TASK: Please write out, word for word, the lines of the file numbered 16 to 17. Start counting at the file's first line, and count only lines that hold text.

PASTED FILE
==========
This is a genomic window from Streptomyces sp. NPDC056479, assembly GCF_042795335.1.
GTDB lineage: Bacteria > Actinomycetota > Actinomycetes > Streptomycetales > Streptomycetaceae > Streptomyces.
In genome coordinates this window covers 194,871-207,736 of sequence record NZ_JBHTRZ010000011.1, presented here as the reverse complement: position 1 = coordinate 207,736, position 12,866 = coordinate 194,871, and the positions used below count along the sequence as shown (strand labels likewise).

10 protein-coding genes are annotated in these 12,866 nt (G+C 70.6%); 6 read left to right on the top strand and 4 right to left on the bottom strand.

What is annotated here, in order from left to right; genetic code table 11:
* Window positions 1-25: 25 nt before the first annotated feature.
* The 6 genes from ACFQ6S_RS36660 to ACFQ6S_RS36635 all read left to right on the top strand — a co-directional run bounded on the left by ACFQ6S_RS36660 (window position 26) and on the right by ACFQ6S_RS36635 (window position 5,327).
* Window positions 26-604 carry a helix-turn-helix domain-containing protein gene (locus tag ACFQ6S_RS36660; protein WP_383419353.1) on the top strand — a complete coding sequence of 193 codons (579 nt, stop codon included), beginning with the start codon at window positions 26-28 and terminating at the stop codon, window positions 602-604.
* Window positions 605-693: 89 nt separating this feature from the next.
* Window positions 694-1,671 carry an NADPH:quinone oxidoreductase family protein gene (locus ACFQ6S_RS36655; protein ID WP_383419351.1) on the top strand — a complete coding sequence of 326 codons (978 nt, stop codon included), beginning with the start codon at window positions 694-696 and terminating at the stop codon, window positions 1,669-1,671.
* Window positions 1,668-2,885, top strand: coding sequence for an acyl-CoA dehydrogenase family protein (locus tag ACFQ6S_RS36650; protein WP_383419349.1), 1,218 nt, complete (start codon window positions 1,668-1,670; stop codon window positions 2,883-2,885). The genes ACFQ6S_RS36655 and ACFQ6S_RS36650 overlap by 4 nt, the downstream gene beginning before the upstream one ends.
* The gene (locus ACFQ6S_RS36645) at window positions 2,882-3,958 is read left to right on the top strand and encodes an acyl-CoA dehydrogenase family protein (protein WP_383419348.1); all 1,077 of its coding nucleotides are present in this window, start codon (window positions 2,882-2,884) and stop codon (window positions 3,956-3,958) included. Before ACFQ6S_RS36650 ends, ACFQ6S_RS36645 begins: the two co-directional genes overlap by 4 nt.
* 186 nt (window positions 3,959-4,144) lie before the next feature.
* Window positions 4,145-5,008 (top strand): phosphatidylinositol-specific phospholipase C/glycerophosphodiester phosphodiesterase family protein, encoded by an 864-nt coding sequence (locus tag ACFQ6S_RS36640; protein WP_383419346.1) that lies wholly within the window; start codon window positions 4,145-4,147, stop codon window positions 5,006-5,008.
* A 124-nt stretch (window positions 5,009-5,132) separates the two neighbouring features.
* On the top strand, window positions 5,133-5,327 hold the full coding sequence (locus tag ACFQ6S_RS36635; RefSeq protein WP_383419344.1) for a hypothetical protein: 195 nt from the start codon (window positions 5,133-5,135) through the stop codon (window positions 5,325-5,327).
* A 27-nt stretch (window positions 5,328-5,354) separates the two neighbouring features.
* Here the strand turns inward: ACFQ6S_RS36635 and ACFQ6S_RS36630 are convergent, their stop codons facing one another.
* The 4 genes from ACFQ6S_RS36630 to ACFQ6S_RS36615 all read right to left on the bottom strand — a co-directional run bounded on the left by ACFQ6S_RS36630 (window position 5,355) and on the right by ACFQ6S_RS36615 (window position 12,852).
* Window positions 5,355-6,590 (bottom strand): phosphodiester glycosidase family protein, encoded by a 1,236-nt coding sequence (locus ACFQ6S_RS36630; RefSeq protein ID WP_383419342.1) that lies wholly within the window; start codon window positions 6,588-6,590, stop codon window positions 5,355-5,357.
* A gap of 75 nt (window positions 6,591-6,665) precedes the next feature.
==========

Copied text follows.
* On the top strand, window positions 5,133-5,327 hold the full coding sequence (locus tag ACFQ6S_RS36635; RefSeq protein WP_383419344.1) for a hypothetical protein: 195 nt from the start codon (window positions 5,133-5,135) through the stop codon (window positions 5,325-5,327).
* A 27-nt stretch (window positions 5,328-5,354) separates the two neighbouring features.